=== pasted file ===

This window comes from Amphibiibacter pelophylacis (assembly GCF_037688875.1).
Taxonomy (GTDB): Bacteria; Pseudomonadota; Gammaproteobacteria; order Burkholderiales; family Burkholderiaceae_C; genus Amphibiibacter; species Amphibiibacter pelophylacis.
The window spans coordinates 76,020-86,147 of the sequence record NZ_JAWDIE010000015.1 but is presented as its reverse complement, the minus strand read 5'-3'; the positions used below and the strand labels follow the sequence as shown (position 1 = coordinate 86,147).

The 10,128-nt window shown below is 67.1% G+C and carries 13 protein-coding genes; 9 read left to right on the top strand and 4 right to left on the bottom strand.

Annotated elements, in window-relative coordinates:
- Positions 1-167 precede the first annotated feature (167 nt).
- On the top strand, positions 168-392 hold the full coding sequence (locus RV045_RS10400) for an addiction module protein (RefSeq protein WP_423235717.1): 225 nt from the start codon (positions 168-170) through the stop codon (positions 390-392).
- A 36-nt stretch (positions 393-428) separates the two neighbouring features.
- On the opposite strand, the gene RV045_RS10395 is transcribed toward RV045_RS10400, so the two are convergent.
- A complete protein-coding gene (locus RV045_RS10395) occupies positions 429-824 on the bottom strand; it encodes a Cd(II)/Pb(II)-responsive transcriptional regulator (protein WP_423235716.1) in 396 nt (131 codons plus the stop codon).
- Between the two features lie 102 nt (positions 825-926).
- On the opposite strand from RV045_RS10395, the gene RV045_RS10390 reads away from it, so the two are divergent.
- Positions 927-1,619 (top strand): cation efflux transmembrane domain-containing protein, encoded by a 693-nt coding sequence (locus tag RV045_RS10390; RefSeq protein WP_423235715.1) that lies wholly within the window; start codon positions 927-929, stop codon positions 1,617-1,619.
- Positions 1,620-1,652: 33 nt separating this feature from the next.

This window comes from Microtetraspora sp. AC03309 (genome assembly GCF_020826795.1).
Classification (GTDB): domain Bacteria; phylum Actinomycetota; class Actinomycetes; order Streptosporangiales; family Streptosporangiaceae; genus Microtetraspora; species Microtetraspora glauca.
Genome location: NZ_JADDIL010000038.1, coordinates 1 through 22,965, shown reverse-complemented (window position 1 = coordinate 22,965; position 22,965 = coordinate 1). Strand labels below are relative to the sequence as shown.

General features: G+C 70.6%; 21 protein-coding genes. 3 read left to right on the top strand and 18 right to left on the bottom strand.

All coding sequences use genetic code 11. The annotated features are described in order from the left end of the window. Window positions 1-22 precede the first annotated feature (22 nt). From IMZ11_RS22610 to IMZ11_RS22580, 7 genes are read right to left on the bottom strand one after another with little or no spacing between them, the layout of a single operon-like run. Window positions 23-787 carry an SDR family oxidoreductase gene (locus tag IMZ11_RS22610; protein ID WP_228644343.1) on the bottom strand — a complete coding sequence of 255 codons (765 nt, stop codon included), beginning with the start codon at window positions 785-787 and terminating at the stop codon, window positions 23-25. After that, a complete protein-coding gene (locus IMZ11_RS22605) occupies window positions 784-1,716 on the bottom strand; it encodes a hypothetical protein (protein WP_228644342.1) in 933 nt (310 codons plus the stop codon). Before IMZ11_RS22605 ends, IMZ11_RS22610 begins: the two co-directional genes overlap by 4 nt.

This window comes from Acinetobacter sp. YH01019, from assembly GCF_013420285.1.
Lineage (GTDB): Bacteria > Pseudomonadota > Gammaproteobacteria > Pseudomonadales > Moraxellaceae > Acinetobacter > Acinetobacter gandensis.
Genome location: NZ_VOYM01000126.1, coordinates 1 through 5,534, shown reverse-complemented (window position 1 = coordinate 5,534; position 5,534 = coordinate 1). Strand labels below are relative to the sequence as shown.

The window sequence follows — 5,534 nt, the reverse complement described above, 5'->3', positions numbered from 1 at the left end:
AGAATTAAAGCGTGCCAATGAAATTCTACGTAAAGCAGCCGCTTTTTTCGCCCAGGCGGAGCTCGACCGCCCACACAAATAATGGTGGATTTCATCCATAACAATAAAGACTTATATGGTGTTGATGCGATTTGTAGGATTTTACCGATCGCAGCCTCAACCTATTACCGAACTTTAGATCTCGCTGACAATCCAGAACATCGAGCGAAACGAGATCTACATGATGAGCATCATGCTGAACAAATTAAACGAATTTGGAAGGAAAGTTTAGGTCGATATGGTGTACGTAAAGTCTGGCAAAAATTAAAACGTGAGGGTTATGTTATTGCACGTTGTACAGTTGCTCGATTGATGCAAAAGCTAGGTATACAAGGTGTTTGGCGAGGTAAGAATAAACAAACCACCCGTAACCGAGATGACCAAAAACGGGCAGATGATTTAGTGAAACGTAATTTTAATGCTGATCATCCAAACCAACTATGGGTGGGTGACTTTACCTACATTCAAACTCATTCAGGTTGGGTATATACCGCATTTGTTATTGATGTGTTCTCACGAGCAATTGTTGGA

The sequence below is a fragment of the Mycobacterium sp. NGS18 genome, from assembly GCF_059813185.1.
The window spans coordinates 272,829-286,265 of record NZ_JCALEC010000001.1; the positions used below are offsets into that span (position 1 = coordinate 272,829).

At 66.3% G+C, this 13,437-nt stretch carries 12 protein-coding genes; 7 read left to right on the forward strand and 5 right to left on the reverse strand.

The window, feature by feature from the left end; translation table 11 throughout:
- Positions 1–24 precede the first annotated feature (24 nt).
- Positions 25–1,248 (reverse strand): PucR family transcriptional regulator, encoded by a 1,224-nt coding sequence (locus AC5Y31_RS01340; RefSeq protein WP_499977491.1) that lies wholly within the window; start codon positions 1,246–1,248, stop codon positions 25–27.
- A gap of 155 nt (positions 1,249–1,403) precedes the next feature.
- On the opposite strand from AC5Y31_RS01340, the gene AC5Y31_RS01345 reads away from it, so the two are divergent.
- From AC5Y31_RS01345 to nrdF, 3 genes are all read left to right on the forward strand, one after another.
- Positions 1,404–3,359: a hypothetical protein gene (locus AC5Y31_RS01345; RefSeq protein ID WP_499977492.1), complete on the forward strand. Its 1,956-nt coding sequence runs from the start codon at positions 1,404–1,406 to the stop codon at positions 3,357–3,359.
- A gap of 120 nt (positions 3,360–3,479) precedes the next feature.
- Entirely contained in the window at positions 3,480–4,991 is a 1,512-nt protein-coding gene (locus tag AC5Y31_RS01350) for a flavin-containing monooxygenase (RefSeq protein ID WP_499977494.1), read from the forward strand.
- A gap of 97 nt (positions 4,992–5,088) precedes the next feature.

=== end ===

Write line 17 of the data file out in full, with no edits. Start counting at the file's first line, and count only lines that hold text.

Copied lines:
Genome location: NZ_JADDIL010000038.1, coordinates 1 through 22,965, shown reverse-complemented (window position 1 = coordinate 22,965; position 22,965 = coordinate 1). Strand labels below are relative to the sequence as shown.